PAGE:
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Flat 10 to Follow – Joe Napier’s Notebook for the Season Ahead

Continuous

The flat season is fully underway but a large majority of the top level action is still to come. Joe Napier has picked out his ten horses worth following for your money this season, including some who could blossom in Group 1 and handicap company.

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Night Raider

Of this year’s likely 2000 Guineas runners, only City Of Troy has been more talked about in the build-up than Night Raider. This may not be a pick from left-field, but his profile is fascinating and makes for significant interest throughout the season regardless of his ultimate finishing position in the Newmarket Classic, should he take his chance.

He won by nine lengths on debut at Southwell in December, shooting into the racing consciousness at a time of year where few would otherwise have been listening. He followed that up with a five-length victory at the same venue on his return, winning at odds of 1/4 from a horse who had beaten a Group-placed runner-up on debut and was fifth himself in a York Group 3. Wherever he ends up after Newmarket, he will be an exciting colt to track.

One Look

Night Raider’s twin from a form and market perspective in the 1000 Guineas is One Look. Rarely do horses go off at 1/20 at any point in their careers, so for Paddy Twomey’s filly to have done so on just her second start tells you a lot about the ability she may possess. She is still as high as 20/1 for the 1000 Guineas at time of writing.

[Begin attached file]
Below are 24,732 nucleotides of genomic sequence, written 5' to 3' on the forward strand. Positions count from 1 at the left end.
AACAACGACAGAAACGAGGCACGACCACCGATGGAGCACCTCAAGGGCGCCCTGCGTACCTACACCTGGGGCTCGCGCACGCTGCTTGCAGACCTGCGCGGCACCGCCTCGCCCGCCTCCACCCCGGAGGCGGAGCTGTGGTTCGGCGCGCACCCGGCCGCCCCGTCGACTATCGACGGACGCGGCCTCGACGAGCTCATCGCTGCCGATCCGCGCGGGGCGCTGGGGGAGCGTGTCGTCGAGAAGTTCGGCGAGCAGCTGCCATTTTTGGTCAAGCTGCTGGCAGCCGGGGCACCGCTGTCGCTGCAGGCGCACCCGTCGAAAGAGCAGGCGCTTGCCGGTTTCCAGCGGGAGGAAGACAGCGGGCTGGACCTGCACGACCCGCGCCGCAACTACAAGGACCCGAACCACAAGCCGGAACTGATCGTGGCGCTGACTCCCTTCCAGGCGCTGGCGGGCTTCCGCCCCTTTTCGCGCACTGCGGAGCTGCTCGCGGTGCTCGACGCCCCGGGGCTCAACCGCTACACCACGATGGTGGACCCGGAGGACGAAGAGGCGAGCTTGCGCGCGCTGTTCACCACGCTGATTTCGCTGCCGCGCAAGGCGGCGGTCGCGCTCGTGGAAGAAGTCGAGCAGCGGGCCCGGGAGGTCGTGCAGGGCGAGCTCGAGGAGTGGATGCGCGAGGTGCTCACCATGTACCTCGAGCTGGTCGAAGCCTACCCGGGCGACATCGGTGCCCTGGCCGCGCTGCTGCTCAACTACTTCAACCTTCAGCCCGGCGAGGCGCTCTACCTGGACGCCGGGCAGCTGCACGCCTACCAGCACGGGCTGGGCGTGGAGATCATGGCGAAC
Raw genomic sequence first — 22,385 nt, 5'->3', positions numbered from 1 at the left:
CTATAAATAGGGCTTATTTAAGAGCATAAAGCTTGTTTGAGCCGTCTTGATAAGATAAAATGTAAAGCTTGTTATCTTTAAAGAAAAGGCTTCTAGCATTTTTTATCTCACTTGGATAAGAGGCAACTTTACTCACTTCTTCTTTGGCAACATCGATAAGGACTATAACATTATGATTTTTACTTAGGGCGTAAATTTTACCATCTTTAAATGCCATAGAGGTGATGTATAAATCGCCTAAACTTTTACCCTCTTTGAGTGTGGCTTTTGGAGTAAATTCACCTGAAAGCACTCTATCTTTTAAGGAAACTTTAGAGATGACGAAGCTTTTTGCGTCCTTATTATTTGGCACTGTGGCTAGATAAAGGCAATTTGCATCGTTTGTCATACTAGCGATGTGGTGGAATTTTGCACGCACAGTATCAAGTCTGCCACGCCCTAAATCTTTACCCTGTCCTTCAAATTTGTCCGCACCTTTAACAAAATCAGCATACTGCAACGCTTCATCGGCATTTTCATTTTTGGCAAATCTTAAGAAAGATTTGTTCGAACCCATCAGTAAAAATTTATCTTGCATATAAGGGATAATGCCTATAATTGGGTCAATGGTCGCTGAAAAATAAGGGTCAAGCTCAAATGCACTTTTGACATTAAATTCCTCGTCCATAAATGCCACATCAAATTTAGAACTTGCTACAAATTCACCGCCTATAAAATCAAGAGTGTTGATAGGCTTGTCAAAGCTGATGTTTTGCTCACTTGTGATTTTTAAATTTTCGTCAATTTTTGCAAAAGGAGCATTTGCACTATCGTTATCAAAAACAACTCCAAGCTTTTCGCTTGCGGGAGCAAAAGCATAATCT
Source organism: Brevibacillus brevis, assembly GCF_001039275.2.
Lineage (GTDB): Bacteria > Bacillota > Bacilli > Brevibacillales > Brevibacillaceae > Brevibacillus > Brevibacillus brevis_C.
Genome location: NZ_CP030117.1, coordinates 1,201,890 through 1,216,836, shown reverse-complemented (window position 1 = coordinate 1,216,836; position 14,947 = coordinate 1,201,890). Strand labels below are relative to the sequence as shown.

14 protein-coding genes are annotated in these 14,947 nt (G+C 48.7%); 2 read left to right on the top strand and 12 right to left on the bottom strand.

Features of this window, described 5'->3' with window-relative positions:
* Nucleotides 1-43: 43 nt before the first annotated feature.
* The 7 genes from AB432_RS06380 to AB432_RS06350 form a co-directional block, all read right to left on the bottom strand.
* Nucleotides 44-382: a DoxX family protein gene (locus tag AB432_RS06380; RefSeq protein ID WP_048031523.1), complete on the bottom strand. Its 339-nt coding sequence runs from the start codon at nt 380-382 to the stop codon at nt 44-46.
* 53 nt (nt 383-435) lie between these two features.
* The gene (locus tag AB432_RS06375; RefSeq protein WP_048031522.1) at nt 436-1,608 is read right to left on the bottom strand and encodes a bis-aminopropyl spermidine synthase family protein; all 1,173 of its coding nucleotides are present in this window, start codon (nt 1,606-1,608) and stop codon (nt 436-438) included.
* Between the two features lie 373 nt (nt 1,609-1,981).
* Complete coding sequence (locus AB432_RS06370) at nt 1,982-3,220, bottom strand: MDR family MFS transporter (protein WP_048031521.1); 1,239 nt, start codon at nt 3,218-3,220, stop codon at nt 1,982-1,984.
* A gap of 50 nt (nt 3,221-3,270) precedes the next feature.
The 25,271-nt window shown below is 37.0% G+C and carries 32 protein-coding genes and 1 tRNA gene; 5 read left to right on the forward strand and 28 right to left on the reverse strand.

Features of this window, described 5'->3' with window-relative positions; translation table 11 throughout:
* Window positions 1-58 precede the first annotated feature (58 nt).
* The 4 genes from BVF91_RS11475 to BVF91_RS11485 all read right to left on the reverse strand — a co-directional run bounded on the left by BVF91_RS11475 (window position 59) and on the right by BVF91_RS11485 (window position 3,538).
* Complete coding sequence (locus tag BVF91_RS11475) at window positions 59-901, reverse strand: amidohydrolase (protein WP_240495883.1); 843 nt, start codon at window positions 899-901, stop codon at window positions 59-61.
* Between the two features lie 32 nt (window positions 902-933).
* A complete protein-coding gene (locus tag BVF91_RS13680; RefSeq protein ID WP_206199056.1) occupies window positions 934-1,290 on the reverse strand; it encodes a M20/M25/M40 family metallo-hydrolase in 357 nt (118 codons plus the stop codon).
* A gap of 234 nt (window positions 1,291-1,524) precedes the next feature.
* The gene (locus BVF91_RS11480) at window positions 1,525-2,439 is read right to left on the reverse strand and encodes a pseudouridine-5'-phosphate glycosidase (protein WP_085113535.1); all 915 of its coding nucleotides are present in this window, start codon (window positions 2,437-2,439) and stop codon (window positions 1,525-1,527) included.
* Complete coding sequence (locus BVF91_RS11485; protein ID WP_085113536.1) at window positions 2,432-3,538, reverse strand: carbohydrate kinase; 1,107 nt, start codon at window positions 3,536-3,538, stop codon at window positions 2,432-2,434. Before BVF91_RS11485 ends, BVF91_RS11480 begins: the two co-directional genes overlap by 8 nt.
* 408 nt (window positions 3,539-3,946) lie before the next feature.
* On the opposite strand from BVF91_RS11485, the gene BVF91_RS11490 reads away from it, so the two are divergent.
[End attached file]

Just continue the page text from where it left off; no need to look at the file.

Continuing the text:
She took the Goffs Million juvenile race at the Curragh on debut by six lengths, an astounding performance that saw her post an RPR of 106. To do that on her first start was extraordinary, with the runner-up beaten only 2½ lengths in a Group 1 a week later. She still has to prove it at the top level, but like Night Raider, whatever happens in the Guineas may only be a prelude to an exciting season ahead for connections.

Continuous

A lot of focus will be on City Of Troy from within Aidan O’Brien’s ranks, but there is a chance one of his older horses may end up being a quieter one to watch for this season. Continuous took his time to make an impact at three, but once he had, he did so in some style.

After finding only King Of Steel too good at Ascot, he won both the Great Voltigeur Stakes and the St Leger in comfortable fashion, ensuring he went off just 14/1 for the Arc. He was O’Brien’s only runner in the race, but acquitted himself well to finish fifth, the second best of the UK and Ireland contingent. The way he improved throughout the season gives serious hope that he may be even better at four, and early prices have him at around 9/1 for the Coronation Cup, although connections could alternatively turn him into a stayer.

Montassib

The career of Montassib to date has been a bit of a paradox, seeming both longer and shorter than it actually has been. This is primarily down to his 598-day break between a debut success and his reappearance as a four-year-old, after missing his entire Classic season.

However, he has since taken a long time to fulfil the immense promise of his first three starts. Prior to a big heritage handicap success at York to conclude last term, he had won just once in 11 starts, but the drop to 6f seems to have invigorated him. Stepping up to Pattern company, he took the Listed Cammidge Trophy on Lincoln day at Doncaster in taking fashion and there may well be more to come as he inevitably goes up further in class this season.

Knight To King

Dermot Weld can usually be relied upon to unearth a secret talent every once in a while, and Knight To King is bred to continue improving with time. He may be a bit of a slow burner in terms of following him this season, but there is a chance we will see the upper limit of his ability before the season is out.